5 Useful Accounting Tips for Small Businesses
When running a small business, you have to make sure you stay focused on accounting. If you don’t manage debt, receivables, and marketing expenses accurately, your company will sink before it grows.
You can save your company by implementing simple bookkeeping strategies. Here are five accounting tips to help grow your business.
1. Decide on using a bookkeeper or accounting software.
Though entrepreneurs might feel ready to act as head of accounting, sales, and marketing at the same time to cut costs, it may help to hire a bookkeeper just to make sure you aren’t racking up the errors. It can help you to know someone with experience and deeper understanding is working on your books. To start, you can hire someone part-time or as a freelancer, so you’re not paying a full time wage for these services. As an alternative, the U.S. Small Business Administration offers help with managing expenses on your own, or use one of the best accounting programs which will lets you crunch the numbers yourself.
2. Keep accounts receivable payments separate from borrowed funds.
Small business owners need financial backing and/or loans for startup capital, marketing campaigns, and other initial things in the early days. To make sure the loans don’t appear in the receivables, use software that separates income from borrowed funds. Don’t lose sight of what is yours and what needs paying back.
3. Don’t allow clients to get away with not paying balances.
Seeing a large amount in the receivables column is a good thing, but the money doesn’t really count until it is in your bank account. Don’t let clients avoid regular payments. Stand firm and insist you receive payment for past orders before letting them have more materials or services. The receivables department is crucial in keeping your company afloat. It may make sense to improve your invoices or to update your billing and invoicing software.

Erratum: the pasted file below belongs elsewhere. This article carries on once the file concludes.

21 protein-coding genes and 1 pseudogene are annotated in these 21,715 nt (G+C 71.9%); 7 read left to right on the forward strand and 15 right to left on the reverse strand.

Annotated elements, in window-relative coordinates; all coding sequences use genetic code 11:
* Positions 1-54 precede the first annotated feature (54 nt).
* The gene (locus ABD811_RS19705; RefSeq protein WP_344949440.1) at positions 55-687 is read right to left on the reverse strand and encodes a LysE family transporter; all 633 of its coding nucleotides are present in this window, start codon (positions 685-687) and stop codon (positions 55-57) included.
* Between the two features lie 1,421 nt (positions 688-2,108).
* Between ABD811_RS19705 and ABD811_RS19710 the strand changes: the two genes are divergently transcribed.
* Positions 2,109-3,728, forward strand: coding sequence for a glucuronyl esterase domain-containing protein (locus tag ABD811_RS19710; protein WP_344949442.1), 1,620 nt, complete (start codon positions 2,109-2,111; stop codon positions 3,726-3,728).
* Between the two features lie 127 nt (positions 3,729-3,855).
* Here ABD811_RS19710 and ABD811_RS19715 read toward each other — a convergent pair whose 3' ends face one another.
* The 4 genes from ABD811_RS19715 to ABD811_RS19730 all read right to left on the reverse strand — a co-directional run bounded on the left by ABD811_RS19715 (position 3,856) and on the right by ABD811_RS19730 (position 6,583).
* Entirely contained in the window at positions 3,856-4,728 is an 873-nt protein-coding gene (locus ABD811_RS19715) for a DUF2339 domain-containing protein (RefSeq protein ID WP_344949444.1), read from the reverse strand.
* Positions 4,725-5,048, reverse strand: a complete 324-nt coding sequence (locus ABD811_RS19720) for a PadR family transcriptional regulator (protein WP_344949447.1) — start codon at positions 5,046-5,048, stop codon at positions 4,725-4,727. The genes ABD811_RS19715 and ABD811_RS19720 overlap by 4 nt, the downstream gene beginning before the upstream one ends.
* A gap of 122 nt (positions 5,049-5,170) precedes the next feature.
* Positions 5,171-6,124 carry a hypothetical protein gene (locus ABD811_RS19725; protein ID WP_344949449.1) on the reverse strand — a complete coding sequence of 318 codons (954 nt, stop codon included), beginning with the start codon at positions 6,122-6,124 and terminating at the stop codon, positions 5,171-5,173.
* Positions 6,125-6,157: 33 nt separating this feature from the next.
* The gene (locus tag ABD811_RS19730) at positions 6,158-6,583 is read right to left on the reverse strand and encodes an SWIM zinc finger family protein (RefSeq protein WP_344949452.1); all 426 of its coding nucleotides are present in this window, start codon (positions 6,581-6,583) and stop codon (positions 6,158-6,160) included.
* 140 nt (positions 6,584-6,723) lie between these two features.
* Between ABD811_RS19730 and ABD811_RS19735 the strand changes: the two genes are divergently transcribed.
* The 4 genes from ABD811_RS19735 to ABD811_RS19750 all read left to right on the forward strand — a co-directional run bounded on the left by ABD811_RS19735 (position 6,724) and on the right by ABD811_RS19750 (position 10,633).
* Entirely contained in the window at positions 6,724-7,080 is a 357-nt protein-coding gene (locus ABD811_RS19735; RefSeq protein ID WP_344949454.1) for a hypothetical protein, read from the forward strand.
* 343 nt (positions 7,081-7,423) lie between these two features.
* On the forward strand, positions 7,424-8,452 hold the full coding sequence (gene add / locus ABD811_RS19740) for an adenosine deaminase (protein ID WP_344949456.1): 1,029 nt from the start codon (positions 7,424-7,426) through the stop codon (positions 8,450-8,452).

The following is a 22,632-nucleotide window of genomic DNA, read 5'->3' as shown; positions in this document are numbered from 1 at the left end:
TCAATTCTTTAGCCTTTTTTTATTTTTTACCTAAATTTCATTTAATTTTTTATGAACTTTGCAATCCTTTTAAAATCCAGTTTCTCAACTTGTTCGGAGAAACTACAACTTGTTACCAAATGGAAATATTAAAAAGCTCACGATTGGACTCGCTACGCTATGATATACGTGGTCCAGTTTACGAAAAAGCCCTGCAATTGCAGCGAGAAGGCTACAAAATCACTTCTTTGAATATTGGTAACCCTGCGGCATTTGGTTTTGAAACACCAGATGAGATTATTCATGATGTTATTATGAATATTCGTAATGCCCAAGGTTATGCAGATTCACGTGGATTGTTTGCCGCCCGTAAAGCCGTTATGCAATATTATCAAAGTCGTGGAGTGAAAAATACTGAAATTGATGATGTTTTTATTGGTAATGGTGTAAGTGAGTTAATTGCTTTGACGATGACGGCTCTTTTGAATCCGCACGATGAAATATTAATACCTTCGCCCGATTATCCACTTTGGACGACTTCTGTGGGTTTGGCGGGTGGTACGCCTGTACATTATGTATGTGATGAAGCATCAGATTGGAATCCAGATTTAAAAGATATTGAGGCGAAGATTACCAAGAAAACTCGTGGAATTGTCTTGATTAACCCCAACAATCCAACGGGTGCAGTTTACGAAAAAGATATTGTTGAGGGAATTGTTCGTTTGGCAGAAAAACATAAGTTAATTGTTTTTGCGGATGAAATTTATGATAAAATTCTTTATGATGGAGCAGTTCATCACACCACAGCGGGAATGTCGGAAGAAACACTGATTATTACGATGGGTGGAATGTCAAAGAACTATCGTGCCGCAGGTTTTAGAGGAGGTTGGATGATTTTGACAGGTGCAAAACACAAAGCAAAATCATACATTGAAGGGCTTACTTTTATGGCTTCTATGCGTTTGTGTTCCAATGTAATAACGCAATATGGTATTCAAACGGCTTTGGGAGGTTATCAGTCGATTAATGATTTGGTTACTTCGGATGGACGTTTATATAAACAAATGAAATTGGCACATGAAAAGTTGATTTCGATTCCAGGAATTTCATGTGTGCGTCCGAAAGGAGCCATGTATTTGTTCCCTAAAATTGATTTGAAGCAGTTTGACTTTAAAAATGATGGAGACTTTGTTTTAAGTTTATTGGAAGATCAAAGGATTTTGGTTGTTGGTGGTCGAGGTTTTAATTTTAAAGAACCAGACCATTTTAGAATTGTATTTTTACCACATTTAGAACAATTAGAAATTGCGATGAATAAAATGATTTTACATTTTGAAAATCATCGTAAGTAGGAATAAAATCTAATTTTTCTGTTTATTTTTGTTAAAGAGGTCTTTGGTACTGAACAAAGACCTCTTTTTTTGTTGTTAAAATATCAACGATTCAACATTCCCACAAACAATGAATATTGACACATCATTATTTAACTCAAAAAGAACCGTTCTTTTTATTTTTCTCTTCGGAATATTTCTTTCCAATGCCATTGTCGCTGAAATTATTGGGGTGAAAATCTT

4. Detail daily expenses so you can budget for the coming weeks.
It’s a good idea for business owners to keep records of everyday expenses they incur in the company. Instead of calculating expenses every two weeks for payroll purposes, focus on every day or every week. This can help you have a better idea of where finances are each week and how much money you’ll need to budget for in the upcoming weeks.
5. Calculate a minimum monthly profit.
When planning how much it takes to keep a small business running, the numbers can get complicated. Devise an accurate system of expenses and regular obligations so you know exactly the minimum income you need every month. Because income can be the easiest to calculate, make a strict target you’ll need to earn. Without that exactitude, accounting becomes confusing and your business can suffer.
This article originally appeared on www.Business.org.